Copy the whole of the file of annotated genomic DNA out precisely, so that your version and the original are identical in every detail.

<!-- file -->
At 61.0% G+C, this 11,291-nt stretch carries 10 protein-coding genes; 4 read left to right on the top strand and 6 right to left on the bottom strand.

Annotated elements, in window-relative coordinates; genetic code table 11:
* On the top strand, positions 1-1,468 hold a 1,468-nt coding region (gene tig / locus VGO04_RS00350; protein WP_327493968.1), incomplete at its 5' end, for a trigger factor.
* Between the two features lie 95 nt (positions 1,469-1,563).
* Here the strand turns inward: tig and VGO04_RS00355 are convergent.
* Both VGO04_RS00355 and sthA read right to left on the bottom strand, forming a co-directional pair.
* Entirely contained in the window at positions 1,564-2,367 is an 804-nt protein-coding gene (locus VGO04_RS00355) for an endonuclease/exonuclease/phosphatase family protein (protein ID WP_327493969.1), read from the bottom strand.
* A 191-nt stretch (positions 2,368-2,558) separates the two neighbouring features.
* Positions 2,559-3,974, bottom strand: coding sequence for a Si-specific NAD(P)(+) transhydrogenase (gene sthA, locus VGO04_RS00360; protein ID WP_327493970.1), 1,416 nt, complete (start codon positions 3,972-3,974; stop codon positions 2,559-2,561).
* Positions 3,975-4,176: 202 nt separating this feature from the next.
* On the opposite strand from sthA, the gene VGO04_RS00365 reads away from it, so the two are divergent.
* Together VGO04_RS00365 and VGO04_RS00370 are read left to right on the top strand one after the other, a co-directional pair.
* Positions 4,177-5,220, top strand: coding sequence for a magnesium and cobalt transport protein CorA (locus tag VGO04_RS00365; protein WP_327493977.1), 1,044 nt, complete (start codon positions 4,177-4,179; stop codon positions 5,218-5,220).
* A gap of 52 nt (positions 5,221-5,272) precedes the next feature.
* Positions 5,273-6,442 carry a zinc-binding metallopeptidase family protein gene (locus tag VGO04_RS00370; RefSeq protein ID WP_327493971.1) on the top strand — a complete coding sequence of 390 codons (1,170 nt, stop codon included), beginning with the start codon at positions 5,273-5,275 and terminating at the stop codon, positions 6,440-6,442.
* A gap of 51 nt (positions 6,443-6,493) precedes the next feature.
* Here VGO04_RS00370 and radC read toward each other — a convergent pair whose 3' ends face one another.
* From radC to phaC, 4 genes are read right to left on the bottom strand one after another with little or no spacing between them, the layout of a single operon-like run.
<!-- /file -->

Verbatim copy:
At 61.0% G+C, this 11,291-nt stretch carries 10 protein-coding genes; 4 read left to right on the top strand and 6 right to left on the bottom strand.

Annotated elements, in window-relative coordinates; genetic code table 11:
* On the top strand, positions 1-1,468 hold a 1,468-nt coding region (gene tig / locus VGO04_RS00350; protein WP_327493968.1), incomplete at its 5' end, for a trigger factor.
* Between the two features lie 95 nt (positions 1,469-1,563).
* Here the strand turns inward: tig and VGO04_RS00355 are convergent.
* Both VGO04_RS00355 and sthA read right to left on the bottom strand, forming a co-directional pair.
* Entirely contained in the window at positions 1,564-2,367 is an 804-nt protein-coding gene (locus VGO04_RS00355) for an endonuclease/exonuclease/phosphatase family protein (protein ID WP_327493969.1), read from the bottom strand.
* A 191-nt stretch (positions 2,368-2,558) separates the two neighbouring features.
* Positions 2,559-3,974, bottom strand: coding sequence for a Si-specific NAD(P)(+) transhydrogenase (gene sthA, locus VGO04_RS00360; protein ID WP_327493970.1), 1,416 nt, complete (start codon positions 3,972-3,974; stop codon positions 2,559-2,561).
* Positions 3,975-4,176: 202 nt separating this feature from the next.
* On the opposite strand from sthA, the gene VGO04_RS00365 reads away from it, so the two are divergent.
* Together VGO04_RS00365 and VGO04_RS00370 are read left to right on the top strand one after the other, a co-directional pair.
* Positions 4,177-5,220, top strand: coding sequence for a magnesium and cobalt transport protein CorA (locus tag VGO04_RS00365; protein WP_327493977.1), 1,044 nt, complete (start codon positions 4,177-4,179; stop codon positions 5,218-5,220).
* A gap of 52 nt (positions 5,221-5,272) precedes the next feature.
* Positions 5,273-6,442 carry a zinc-binding metallopeptidase family protein gene (locus tag VGO04_RS00370; RefSeq protein ID WP_327493971.1) on the top strand — a complete coding sequence of 390 codons (1,170 nt, stop codon included), beginning with the start codon at positions 5,273-5,275 and terminating at the stop codon, positions 6,440-6,442.
* A gap of 51 nt (positions 6,443-6,493) precedes the next feature.
* Here VGO04_RS00370 and radC read toward each other — a convergent pair whose 3' ends face one another.
* From radC to phaC, 4 genes are read right to left on the bottom strand one after another with little or no spacing between them, the layout of a single operon-like run.